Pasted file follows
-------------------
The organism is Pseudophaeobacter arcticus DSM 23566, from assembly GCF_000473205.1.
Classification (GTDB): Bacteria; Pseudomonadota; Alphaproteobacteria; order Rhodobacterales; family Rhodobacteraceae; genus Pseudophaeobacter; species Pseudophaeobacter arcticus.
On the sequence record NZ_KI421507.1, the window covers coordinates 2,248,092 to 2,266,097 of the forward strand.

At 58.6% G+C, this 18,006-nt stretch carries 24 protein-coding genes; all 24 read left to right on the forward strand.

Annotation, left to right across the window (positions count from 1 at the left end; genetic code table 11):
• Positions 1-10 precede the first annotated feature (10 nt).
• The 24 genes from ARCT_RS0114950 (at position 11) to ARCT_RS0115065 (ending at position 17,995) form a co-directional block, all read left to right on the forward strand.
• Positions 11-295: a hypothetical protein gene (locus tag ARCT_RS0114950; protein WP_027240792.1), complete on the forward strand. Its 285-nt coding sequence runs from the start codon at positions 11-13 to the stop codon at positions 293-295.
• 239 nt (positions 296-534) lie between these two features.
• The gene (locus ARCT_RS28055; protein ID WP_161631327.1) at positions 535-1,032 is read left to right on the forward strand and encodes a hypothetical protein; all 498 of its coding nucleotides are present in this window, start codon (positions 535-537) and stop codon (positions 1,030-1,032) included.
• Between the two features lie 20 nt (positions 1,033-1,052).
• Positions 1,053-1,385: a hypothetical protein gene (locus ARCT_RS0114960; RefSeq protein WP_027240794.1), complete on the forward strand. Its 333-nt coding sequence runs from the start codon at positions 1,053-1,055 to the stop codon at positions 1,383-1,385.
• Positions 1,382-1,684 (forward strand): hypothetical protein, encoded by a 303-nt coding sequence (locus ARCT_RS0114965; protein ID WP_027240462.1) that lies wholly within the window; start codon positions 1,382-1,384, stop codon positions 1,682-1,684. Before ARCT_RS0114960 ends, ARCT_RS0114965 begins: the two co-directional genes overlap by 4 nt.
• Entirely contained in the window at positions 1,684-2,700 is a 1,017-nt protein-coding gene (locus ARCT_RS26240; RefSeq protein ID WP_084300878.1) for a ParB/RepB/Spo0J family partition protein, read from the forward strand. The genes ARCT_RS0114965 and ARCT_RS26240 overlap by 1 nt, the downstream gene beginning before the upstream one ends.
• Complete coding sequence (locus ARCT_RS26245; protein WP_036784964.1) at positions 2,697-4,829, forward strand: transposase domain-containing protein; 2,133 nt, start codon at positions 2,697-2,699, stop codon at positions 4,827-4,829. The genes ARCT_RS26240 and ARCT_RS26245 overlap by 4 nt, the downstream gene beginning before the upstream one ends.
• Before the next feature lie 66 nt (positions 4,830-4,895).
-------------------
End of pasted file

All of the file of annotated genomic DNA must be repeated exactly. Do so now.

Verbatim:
The organism is Pseudophaeobacter arcticus DSM 23566, from assembly GCF_000473205.1.
Classification (GTDB): Bacteria; Pseudomonadota; Alphaproteobacteria; order Rhodobacterales; family Rhodobacteraceae; genus Pseudophaeobacter; species Pseudophaeobacter arcticus.
On the sequence record NZ_KI421507.1, the window covers coordinates 2,248,092 to 2,266,097 of the forward strand.

At 58.6% G+C, this 18,006-nt stretch carries 24 protein-coding genes; all 24 read left to right on the forward strand.

Annotation, left to right across the window (positions count from 1 at the left end; genetic code table 11):
• Positions 1-10 precede the first annotated feature (10 nt).
• The 24 genes from ARCT_RS0114950 (at position 11) to ARCT_RS0115065 (ending at position 17,995) form a co-directional block, all read left to right on the forward strand.
• Positions 11-295: a hypothetical protein gene (locus tag ARCT_RS0114950; protein WP_027240792.1), complete on the forward strand. Its 285-nt coding sequence runs from the start codon at positions 11-13 to the stop codon at positions 293-295.
• 239 nt (positions 296-534) lie between these two features.
• The gene (locus ARCT_RS28055; protein ID WP_161631327.1) at positions 535-1,032 is read left to right on the forward strand and encodes a hypothetical protein; all 498 of its coding nucleotides are present in this window, start codon (positions 535-537) and stop codon (positions 1,030-1,032) included.
• Between the two features lie 20 nt (positions 1,033-1,052).
• Positions 1,053-1,385: a hypothetical protein gene (locus ARCT_RS0114960; RefSeq protein WP_027240794.1), complete on the forward strand. Its 333-nt coding sequence runs from the start codon at positions 1,053-1,055 to the stop codon at positions 1,383-1,385.
• Positions 1,382-1,684 (forward strand): hypothetical protein, encoded by a 303-nt coding sequence (locus ARCT_RS0114965; protein ID WP_027240462.1) that lies wholly within the window; start codon positions 1,382-1,384, stop codon positions 1,682-1,684. Before ARCT_RS0114960 ends, ARCT_RS0114965 begins: the two co-directional genes overlap by 4 nt.
• Entirely contained in the window at positions 1,684-2,700 is a 1,017-nt protein-coding gene (locus ARCT_RS26240; RefSeq protein ID WP_084300878.1) for a ParB/RepB/Spo0J family partition protein, read from the forward strand. The genes ARCT_RS0114965 and ARCT_RS26240 overlap by 1 nt, the downstream gene beginning before the upstream one ends.
• Complete coding sequence (locus ARCT_RS26245; protein WP_036784964.1) at positions 2,697-4,829, forward strand: transposase domain-containing protein; 2,133 nt, start codon at positions 2,697-2,699, stop codon at positions 4,827-4,829. The genes ARCT_RS26240 and ARCT_RS26245 overlap by 4 nt, the downstream gene beginning before the upstream one ends.
• Before the next feature lie 66 nt (positions 4,830-4,895).